ISSN: 2197-1927 (electronic version)

Henry Etzkowitz, International Triple Helix Institute (ITHI), USA and Helix Centre, Linkoping University, Sweden

Managing Editor
Anne Rocha Perazzo, Ecole des Hautes Etudes en Sciences Sociales, Paris, France

Advisory Editors
Carlota Perez, Technological University of Tallinn, Estonia
Hebe Vessuri, Venezuelan Institute of Scientific Research, Venezuela

Senior Associate Editor
Christiane Gebhardt, Malik Management Institute, Switzerland / associated Heidelberg University, Germany

Associate Editors
Yuzhuo Cai, University of Tampere, Finland
Devrim Göktepe-Hultén, University of Lund, Sweden
Annamaria Inzelt, IKU Innovation Research Center Hungary
Riccardo Viale, Fondazione Rosselli, Italy
Girma Zawdie, Strathclyde University
Alice Chunyan Zhou, International Triple Helix Institute, China

Editorial Board
Justin Axelberg, University of Sao Paulo
Irina Dezhina, Institute of International Relations and World Economy, Russia
James Dzisah, University of Ghana
Loet Leydesdorff, University of Amsterdam, the Netherlands
Liudvika Leysite, Dortmund University
Josep Piqué, International Association of Science Parks and Areas of Innovation (IASP)
Ary Plonski, University of Saõ Paulo, Brazil
Tatiana Pospelova, Moscow State University, Russia
Jarunee Wonglimpiyarat, Thammasat University


The Role the University Could Play in an Inclusive Regional Innovation System
Wei Yao, Heng Li and Mosi Weng
Pages: 1-21

Academic institutional entrepreneurs in Germany: navigating and shaping multilevel research commercialization governance
Liudvika Leišytė and Lisa Sigl
Pages: 1-23

Researcher identities and practices inside centres of excellence
Siri Brorstad Borlaug and Magnus Gulbrandsen
Pages: 1-19

Towards a typology of university technology transfer organizations in China: evidences from Tsinghua University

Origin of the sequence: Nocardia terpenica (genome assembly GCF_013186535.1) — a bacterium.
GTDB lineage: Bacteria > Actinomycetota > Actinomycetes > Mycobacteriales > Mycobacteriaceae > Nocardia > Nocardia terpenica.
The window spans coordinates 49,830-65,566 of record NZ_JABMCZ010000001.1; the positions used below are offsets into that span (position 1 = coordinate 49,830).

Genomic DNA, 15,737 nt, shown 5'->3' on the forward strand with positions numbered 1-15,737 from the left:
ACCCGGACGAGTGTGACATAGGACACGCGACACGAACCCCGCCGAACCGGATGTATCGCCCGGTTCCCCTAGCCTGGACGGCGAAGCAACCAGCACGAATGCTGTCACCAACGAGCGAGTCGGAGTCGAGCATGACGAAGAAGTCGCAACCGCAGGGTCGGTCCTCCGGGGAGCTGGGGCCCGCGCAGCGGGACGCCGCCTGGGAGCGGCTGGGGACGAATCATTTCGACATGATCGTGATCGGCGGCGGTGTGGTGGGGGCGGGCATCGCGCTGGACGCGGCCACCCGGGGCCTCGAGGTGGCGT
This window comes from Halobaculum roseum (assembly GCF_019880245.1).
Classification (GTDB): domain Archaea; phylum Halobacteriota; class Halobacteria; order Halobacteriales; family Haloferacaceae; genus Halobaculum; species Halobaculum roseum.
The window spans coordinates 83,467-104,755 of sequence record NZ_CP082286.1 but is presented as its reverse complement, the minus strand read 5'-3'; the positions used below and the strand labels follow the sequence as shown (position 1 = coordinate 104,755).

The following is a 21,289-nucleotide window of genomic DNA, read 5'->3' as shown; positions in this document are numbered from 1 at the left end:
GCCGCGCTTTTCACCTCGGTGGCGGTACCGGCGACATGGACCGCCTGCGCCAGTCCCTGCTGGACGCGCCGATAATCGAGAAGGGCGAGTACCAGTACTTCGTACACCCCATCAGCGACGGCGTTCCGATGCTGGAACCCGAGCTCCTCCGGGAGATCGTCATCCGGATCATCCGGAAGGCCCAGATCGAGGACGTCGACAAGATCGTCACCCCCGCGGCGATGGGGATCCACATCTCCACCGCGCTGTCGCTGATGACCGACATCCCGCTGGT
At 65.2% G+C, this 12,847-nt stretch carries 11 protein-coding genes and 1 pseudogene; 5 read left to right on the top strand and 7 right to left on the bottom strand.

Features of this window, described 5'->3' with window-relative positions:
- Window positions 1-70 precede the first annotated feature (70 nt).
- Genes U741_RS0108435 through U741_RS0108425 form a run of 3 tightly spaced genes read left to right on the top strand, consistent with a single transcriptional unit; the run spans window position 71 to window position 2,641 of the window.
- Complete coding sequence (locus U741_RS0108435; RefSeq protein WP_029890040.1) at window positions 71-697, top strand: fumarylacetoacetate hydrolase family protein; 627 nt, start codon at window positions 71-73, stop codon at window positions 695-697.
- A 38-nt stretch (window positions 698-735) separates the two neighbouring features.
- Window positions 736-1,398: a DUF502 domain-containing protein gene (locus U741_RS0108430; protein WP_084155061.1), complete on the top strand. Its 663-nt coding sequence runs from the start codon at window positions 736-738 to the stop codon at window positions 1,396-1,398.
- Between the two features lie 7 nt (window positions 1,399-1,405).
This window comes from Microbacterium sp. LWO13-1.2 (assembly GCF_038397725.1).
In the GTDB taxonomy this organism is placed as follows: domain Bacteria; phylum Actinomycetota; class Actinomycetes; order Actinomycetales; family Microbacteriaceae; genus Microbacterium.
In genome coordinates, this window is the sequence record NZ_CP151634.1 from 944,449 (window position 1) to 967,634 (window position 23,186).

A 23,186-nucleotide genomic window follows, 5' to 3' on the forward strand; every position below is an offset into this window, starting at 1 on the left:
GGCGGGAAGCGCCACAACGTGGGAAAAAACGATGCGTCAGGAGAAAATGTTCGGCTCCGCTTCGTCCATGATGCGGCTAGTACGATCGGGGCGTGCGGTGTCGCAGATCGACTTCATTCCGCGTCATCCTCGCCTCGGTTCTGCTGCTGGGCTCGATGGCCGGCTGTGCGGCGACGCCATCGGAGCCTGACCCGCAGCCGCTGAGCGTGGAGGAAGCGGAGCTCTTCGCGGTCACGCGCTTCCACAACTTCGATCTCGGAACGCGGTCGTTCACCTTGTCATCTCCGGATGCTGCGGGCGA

Han Zhang, Yuzhuo Cai and Zhengfeng Li
Pages: 1-33

Science Parks and the Attraction of Talents: Activities and Challenges
Eduardo Cadorin, Magnus Klofsten, Alberto Albahari and Henry Etzkowitz

The Triple Helix Frame Contributes to Strategic Innovation in Nearshore Wind Park Ecosystems
Tove Brink

THA Members are invited to contribute to the THJ by submitting their articles in response to the open call for papers.  Your support is extremely important during this phase, since the SCOPUS application is in progress and the THJ needs to boost the paper pipeline to be successful.  Please give us your full support.



Innovation Systems in México:a Matter of Missing Synergies
Porto-Gomez, I, Zabala-Iturriagagoitia, J M
and Leydesdorff, L.
Technological Forecasting and Social Change
148 (November 2019), 119721
Doi: 10.1016/j.techfore.2019.119721



Innovative economies generate new options from geographical, technological, and organizational synergies. These synergies can be indicated as subsystems of negative entropy. Such a reduction of uncertainty favours the climate for innovation.  Using information theory and triple helix model of university-industry-government relations, we analyse the Mexican innovation system at national and regional levels in terms of the mutual information flowing between the geographical, technological, and organizational subsystems, through measures of synergy.  Our results show that most synergies are produced at the national level. Although one can consider Mexico as a national innovation system, no specific strengths are found at this level that may be indicative of a well-functioning system.  At the sub-national level, a few regions show particular strengths in medium- and low-tech manufacturing industries and in knowledge-intensive services.  Therefore, México has a long-term potential for implementing more holistic science, technology and innovation policies to spur innovation at the sub-national level.

Synergy in the Knowledge Base of US Innovation Systems at National, State, and Regional Levels: the Contributions of High-Tech Manufacturing and Knowledge-Intensive Services
Leydesdorff, L, Wagner,C, S, Porto-Gomez, I, Comins, J A and Phillips, F
Journal of the Association for Information Science and Technology 70(10) 1108-1123
Open Access at